Sunday 27 September
Cider With Rosie
BBC One, 8.30pm
Drama adaptation of Laurie Lee’s memoir, starring Archie Cox and Samantha Morton. In an idyllic Cotswold village during and immediately after the First World War, young Lol grows from boy to man, experiencing everything from personal losses and family upheaval to intense adolescent experiences.
Mary’s meddling gets Mr Carson into trouble with Mrs Hughes as planning for their wedding gets underway, and Cora and Violet are pitted against each other over plans for the hospital takeover. Thomas’s job search continues with disheartening consequences, and an idea of Mary’s takes Anna to London and offers new hope. Edith faces challenges at the magazine but it’s a problem closer to home that reaches breaking point. What begins as a happy day out for the family and servants ends in panic and leaves Robert with a difficult decision to make.
The X Factor,
This Sunday the drama continues at Boot Camp as the contestants perform for the judges once again in a grand country house setting. At stake is a place in the next stage of the competition. If they succeed in impressing Nick Grimshaw, Rita Ora, Cheryl Fernandez-Versini and Simon Cowell, the contestants will earn a coveted place at the Six Chair Challenge and be one step closer to being crowned the X Factor 2015 winner. Olly and Caroline will be waiting side of stage, ready for all the celebrations and commiserations.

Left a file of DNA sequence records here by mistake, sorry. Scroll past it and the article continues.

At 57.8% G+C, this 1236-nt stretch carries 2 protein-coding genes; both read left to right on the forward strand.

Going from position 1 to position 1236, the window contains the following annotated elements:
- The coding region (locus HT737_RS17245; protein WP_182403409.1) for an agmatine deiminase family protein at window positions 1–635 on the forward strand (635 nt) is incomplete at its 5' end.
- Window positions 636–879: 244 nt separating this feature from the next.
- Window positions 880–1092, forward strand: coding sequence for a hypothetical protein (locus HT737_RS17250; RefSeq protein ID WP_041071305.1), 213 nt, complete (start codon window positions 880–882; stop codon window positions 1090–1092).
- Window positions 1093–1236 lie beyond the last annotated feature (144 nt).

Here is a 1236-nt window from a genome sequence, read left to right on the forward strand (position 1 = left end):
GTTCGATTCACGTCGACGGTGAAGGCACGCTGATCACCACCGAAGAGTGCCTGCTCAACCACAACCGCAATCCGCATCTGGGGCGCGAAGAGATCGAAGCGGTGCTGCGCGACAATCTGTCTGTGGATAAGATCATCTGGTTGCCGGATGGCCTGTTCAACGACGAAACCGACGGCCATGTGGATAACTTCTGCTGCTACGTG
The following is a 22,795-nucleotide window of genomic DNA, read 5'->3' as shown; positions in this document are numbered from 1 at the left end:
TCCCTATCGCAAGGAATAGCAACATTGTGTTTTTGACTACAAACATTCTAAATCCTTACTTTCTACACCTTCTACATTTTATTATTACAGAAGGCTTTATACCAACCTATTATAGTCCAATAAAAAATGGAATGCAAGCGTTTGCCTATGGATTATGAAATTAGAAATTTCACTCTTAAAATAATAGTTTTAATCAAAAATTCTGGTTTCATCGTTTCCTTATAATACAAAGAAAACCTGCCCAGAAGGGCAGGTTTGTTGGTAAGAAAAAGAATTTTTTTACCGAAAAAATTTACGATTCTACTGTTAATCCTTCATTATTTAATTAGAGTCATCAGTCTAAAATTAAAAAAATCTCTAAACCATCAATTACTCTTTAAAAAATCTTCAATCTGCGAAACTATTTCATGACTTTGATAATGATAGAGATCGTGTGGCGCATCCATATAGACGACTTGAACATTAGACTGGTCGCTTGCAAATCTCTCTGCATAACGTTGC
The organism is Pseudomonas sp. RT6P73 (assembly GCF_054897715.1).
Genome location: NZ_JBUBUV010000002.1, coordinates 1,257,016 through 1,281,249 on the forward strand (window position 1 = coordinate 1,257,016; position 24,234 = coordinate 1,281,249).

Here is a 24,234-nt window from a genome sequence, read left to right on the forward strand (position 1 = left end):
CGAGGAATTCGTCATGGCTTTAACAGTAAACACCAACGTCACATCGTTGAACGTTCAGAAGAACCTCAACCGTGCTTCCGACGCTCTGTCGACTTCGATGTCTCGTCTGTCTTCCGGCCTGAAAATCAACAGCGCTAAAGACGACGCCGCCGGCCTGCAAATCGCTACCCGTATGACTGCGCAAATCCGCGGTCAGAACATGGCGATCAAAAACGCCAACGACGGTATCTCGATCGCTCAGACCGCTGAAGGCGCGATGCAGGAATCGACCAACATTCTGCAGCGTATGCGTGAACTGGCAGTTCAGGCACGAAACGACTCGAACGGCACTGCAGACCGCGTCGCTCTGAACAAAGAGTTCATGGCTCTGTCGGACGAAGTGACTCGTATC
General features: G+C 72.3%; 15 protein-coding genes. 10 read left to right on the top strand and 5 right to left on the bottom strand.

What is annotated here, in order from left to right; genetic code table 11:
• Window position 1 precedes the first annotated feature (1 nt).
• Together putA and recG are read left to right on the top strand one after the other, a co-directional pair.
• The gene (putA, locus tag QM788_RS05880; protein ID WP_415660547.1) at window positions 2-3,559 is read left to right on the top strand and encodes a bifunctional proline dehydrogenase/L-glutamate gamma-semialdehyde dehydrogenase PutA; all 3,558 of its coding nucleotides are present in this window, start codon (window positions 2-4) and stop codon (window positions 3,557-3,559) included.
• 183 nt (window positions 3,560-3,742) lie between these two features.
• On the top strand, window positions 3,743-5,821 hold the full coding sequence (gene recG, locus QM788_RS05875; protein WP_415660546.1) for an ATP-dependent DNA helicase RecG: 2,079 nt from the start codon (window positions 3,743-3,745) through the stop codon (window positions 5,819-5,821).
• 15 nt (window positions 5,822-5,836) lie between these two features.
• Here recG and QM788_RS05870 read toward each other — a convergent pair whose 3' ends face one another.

First Humans: The Cave Discovery
Channel 4, 8.00pm
This documentary charts an astounding investigation that has discovered the remains of an entirely new species of human ancestor. Showing as part of the Secret History strand, First Humans: The Cave Discovery follows an expedition by an international team of experts, led by Professor Lee Berger from the University of the Witwatersrand, as they recover bone fragments from a deep and nearly inaccessible cave in South Africa. The remains were first discovered by two cavers in 2013. After excavating the fossils, a huge challenge in itself, scientists conducted extensive analysis of more than 1,500 bone fragments. They were astonished to discover the remains belonged to a new human ancestor that they have named Homo naledi. The programme documents one of the greatest fossil finds of our time, filling in a mysterious gap in the story of our evolution: the crucial transition from the ape-like Australopithecus to the first members of our own genus, Homo, the first humans.